The FTSE 100’s recent crash could present buying opportunities for long-term investors. However, it continues to face a highly uncertain near-term outlook. And there’s potential for things to get worse for the economy before they improve.
As such, holding some cash for emergencies could be a sound idea. So too could diversifying across a wide range of companies within a tax-efficient account such as an ISA. Doing so could improve your return prospects and lower your overall risks.
The impact of coronavirus on some industries is likely to be greater than for other sectors. For example, airlines are likely to be among the hardest hit by the pandemic, since many major companies in that sector have been forced to ground some, or all, of their fleets.
As such, it’s a good idea to diversify across a range of industries. This can help to reduce your overall risks. It’ll also lower your chances of being exposed solely to those sectors which could endure a highly challenging year.
Likewise, diversifying across multiple stocks within a specific industry could be a worthwhile move. Some businesses are inevitably stronger than their peers. This means they may be in a better position to survive, or even capitalise, on the coming economic slowdown.
With buying shares now cheaper than ever due, in part, to the growth in online sharedealing providers, diversifying may be less expensive than many investors realise.
Reducing your long-term tax bill may not be a priority at present. But doing so can significantly improve your returns in the coming years, with minimal extra effort required on your part.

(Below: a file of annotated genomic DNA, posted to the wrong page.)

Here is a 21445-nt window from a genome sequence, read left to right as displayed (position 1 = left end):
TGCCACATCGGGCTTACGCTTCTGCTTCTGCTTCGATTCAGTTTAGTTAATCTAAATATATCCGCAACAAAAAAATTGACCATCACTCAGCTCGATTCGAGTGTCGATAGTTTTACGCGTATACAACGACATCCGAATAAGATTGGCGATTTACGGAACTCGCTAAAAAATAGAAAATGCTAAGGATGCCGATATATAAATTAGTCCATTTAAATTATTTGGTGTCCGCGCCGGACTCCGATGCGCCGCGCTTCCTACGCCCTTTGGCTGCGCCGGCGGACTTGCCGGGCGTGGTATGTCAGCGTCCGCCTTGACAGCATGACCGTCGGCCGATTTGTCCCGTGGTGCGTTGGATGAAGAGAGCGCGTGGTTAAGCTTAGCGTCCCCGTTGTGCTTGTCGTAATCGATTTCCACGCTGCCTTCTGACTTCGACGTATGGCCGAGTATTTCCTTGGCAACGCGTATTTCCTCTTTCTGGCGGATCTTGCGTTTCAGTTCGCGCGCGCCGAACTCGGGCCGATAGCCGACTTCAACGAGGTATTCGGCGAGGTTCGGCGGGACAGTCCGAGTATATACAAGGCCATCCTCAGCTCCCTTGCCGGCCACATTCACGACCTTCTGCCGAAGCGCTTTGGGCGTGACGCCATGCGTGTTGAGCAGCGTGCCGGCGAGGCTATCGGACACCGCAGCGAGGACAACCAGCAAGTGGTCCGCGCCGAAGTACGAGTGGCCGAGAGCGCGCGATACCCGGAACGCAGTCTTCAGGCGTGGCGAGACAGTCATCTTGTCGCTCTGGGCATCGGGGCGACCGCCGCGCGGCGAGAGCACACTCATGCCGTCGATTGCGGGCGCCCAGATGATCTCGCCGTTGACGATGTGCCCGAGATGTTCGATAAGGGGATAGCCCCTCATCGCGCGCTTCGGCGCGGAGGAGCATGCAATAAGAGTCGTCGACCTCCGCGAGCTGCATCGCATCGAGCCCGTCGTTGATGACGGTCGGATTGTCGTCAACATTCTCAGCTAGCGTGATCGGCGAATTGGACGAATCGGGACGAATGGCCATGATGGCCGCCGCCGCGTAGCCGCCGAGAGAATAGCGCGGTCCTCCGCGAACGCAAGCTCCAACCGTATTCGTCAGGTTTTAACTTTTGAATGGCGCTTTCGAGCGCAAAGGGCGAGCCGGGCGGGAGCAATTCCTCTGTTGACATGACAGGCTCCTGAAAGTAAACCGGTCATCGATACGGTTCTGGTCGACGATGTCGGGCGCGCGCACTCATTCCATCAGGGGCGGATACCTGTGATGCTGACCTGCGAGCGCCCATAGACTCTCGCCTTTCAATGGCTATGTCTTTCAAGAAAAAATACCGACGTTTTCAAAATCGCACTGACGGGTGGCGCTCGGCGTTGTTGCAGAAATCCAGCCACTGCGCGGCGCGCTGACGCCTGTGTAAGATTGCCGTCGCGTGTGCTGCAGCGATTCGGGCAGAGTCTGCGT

A good place to start could be to open a tax-efficient account such as a Stocks and Shares ISA. They’re cheap to open and administer, with the process of applying generally taking less than 10 minutes online.
Any investments made through a Stocks and Shares ISA are tax-free. With the government borrowing heavily to pay for the response to coronavirus, tax increases in areas such as dividends and income outside of ISAs could be on the agenda over the coming years. As such, shielding your returns from tax could become increasingly important.
Holding some cash for emergencies is always a good idea. It means you have sufficient liquidity to pay for unexpected costs, such as car or housing repair bills.
However, with the stock market and the economic outlook being highly uncertain at present, now could be the right time to ensure you have a generous cash pile. This could provide peace of mind during a volatile period for investors. It may also allow you to capitalise on even lower FTSE 100 valuations should they appear later on in the year.
Through buying gradually and not piling in to shares, you may be able to obtain even more attractive prices in the coming months.
The post The stock market has crashed! 3 steps I’d take when buying FTSE 100 shares today appeared first on The Motley Fool UK.
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Peter Stephens has no position in any of the shares mentioned. The Motley Fool UK has no position in any of the shares mentioned. Views expressed on the companies mentioned in this article are those of the writer and therefore may differ from the official recommendations we make in our subscription services such as Share Advisor, Hidden Winners and Pro. Here at The Motley Fool we believe that considering a diverse range of insights makes us better investors.
Motley Fool UK 2020